Addressing the physicians’ shortage in developing countries by accelerating and reforming the medical education: Is it possible?
Introduction: Doctors’ shortage has remained a concern
worldwide. The developed countries started aids to recruit
international medical graduates (IMG) to cope with the defects
that the health care system suffers from; however, this solution may
not work in developing countries that have a limited resource and
poor budget to spend on the health care system. This study aims
to present an alternative way to approach the physicians’ shortage
by accelerating undergraduate medical education and reform some
post-graduate courses in order to cope with this problem.
Methods: The literature in PubMed/Medline and Google scholar
were searched using such keywords as undergraduate medical
education, physician shortage, health care reform, physicians’
performance, medical curriculum.
Results: The finding revealed that performance during
undergraduate medical school does not have a relationship with
the physician’s performance post-graduation. Moreover, the
overloaded curriculum and the years spent in undergraduate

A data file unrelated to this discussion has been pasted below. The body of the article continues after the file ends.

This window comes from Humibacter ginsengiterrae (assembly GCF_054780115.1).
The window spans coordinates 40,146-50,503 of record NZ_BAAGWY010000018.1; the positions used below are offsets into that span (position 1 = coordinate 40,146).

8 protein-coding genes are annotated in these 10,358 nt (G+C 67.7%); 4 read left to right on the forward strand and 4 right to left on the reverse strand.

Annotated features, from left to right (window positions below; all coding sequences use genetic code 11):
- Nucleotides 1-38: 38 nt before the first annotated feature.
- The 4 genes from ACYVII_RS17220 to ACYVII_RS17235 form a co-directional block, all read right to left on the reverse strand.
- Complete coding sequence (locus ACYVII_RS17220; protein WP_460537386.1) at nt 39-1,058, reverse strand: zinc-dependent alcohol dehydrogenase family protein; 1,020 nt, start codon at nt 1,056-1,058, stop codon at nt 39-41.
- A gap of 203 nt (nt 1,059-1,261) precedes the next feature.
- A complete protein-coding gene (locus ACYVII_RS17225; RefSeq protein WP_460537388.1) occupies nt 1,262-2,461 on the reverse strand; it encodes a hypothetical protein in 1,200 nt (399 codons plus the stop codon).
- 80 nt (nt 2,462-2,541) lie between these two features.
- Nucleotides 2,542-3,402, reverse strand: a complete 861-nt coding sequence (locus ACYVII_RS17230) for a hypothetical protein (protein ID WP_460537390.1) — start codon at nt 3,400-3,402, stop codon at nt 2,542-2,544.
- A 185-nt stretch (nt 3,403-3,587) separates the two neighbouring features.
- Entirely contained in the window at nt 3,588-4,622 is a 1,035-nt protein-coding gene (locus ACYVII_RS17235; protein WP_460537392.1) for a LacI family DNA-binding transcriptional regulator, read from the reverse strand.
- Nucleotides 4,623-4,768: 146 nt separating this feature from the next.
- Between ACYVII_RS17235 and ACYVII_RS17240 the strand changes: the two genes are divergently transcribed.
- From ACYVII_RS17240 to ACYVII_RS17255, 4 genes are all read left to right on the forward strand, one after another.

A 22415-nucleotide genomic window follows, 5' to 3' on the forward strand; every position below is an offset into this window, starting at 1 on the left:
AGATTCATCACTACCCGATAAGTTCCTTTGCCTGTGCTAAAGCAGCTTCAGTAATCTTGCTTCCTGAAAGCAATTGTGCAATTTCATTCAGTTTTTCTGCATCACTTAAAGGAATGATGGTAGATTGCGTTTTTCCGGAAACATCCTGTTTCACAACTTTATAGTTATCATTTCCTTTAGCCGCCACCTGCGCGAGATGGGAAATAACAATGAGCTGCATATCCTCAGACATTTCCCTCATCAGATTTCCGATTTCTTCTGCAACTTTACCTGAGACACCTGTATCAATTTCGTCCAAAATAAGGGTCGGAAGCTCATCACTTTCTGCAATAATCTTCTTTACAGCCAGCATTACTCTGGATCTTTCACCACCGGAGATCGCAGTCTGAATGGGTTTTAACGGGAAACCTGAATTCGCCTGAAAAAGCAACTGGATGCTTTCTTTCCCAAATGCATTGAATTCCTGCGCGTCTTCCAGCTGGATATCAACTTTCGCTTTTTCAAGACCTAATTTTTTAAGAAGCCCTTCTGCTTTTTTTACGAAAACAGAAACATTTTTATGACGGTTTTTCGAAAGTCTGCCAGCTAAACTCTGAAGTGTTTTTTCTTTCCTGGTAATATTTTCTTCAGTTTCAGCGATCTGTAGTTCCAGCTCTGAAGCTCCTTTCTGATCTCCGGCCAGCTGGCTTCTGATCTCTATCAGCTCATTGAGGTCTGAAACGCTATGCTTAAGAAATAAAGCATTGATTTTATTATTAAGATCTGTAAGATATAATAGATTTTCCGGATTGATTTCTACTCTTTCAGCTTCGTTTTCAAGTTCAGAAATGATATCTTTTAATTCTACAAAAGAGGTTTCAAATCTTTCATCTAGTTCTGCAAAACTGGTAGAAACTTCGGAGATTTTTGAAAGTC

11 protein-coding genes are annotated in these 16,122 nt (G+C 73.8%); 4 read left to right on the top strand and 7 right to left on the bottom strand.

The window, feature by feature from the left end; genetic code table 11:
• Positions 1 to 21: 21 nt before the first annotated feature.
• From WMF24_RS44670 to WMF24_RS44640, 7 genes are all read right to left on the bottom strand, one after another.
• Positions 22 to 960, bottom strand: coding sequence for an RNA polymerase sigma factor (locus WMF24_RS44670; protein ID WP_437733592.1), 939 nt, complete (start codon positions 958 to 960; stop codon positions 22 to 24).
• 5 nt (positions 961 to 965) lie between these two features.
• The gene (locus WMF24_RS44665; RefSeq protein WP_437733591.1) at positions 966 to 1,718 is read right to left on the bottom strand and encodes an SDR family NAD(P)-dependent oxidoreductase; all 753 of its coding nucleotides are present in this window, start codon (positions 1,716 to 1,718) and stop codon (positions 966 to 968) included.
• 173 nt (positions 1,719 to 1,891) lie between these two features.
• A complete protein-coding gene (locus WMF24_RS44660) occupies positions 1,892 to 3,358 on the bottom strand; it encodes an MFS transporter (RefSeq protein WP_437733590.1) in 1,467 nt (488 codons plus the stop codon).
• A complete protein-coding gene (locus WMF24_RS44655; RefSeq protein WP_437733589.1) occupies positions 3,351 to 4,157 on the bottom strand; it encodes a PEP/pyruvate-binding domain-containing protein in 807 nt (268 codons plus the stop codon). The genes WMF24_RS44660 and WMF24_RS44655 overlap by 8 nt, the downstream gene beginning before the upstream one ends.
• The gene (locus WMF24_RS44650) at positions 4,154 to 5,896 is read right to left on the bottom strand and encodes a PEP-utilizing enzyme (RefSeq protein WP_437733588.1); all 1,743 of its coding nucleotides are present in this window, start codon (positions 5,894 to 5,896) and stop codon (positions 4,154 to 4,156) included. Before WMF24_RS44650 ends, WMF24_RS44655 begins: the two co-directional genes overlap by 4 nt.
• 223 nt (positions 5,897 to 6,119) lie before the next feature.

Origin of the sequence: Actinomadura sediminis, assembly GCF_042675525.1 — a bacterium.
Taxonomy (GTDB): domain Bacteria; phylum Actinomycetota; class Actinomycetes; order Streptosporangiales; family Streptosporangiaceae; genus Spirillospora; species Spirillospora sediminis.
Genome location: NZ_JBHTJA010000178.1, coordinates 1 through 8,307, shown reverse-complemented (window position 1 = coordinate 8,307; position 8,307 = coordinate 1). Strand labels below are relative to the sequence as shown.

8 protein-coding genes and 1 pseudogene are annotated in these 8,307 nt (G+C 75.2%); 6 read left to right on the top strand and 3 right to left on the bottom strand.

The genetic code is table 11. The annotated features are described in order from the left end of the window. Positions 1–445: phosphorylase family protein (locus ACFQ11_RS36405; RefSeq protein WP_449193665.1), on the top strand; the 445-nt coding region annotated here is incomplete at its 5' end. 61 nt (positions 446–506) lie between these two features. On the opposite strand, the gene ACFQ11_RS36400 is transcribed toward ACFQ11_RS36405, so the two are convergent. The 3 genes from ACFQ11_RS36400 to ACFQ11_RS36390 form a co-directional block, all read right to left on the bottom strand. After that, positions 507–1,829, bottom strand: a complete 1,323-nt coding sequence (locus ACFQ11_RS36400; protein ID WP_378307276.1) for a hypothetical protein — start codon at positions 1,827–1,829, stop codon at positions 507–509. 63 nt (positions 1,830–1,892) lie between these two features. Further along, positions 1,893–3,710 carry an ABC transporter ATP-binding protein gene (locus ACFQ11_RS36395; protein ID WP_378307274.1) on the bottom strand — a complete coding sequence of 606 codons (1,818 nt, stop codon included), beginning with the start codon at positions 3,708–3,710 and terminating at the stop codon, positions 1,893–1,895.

education have a negative impact on the students in terms of
burn out, lack of competency, and loss of motivation in medicine.
The method of education was found to have a positive effect on
preparing good students and ultimately good physicians.
Conclusion: Since performance in undergraduate years does not
have an impact on the practice post-graduation, the developing
countries may consider the option of changing the context, and
abbreviating undergraduate medical education as a solution for
physicians’ shortage dilemma. Moreover, modifying some postgraduate
majors such as family physician, and general practitioner
to allow the physicians enter the practice in areas of need is
Keywords: Medical education; Physicians; Developing countries
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P ISSN: 2322-2220 E ISSN:2322-3561
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